International Alchemy within the Post-Copenhagen World: Transforming Critical Infrastructure Across Two Hundred Divergent Economies
Suffolk University Law School
October 12, 2011
Hastings International and Comparative Law Review, Vol. 34, p. 303, 2011
Suffolk University Law School Research Paper No. 11-46
For climate control, there is a new emphasis on control of global warming gas (GHG) emissions, for which sustainable technology transfer is key to sculpting emerging world infrastructure. The world stands at a crossroads because in the next decade, there will be an unprecedented, massive investment in electrification in developing nations. Once installed, those power production facilities will remain in place, contributing to global warming – or not – for at least forty years and in many cases much longer.
Choices in energy technology infrastructure made now certainly will be the signature of the world carbon footprint for the remainder of this century, during which we may pass the point of no return in terms of the impacts of global warming. There is no Kyoto Protocol requirement that developed economies make any shift to zero-carbon or low-carbon renewable power, and the Clean Development Mechanism (CDM), under the Protocol, relating to developing countries, has likewise navigated in another direction.
Increasingly, the politics of global warming have come to eclipse the importance of the science and technology of global warming. The science reveals, at the least, significant long-term trends and global risks in warming; the technology exists to reduce GHG emissions substantially. By contrast, recently, there has been a failure of political consensus within the United States, and serious dissention within blocks of the European Union and among developed and developing countries of the world regarding the political scope and range of carbon policy and initiatives.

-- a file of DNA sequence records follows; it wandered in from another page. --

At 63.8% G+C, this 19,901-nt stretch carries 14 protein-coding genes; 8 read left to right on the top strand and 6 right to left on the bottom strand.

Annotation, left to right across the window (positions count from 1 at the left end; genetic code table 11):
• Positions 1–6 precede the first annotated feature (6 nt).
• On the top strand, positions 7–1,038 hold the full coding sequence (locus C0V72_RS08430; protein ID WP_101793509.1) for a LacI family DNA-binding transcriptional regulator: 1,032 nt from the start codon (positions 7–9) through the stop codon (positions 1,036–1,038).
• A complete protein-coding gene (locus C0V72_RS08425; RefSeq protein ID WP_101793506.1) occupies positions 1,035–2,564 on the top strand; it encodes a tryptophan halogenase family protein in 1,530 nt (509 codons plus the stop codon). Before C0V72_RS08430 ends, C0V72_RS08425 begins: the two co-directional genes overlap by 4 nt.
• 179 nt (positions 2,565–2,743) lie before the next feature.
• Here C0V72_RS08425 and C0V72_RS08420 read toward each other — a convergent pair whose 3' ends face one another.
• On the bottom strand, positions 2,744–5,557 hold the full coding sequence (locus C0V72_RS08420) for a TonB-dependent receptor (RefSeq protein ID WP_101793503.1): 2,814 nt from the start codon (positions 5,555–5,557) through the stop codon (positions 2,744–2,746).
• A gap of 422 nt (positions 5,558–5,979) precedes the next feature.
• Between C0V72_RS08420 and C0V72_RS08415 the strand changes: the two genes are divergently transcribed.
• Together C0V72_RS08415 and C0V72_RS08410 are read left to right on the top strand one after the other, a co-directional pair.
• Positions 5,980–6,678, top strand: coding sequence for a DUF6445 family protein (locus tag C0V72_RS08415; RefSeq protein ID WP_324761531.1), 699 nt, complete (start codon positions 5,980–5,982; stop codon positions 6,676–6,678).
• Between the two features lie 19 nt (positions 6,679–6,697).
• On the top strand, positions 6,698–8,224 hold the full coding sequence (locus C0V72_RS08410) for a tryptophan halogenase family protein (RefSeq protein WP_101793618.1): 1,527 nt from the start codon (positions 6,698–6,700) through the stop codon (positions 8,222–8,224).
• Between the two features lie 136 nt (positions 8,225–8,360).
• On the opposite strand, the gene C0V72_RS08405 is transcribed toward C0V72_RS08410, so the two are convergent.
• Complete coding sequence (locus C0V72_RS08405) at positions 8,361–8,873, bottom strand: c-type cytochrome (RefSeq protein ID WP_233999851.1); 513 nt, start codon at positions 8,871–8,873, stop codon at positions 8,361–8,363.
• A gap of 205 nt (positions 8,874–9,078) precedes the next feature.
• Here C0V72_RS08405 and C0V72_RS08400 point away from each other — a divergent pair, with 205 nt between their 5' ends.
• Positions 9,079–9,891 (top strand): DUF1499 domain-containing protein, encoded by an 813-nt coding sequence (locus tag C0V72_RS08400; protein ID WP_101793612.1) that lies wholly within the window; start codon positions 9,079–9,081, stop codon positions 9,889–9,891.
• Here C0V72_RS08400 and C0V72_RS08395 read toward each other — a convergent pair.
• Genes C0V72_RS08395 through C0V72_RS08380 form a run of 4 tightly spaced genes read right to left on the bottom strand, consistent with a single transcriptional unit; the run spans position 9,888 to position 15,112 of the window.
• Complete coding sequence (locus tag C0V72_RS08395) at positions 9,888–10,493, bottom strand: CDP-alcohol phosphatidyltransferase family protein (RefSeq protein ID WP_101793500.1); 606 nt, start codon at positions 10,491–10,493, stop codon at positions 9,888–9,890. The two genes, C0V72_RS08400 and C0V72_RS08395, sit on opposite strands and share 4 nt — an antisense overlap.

This article analyzes the science and international legal protocol of global warming and charts the proven and successful way forward in the energy sector, even in the most politically diverse developing nations. Specifically, this article focuses on what has worked in key developing countries of fast-growing Asia and examines how those techniques are being adapted to one of the last four communist political systems in the world. This article also explores creative ways to monetize the value of sustainable energy initiatives illustrated.
As we sculpt legal institutions internationally to accompany one of the most abrupt and profound infrastructure changes in history, world climate change hangs in the balance. We will set the context and role of power technology in climate change and the future of the planet.
Number of Pages in PDF File: 39Accepted Paper Series
Date posted: October 13, 2011
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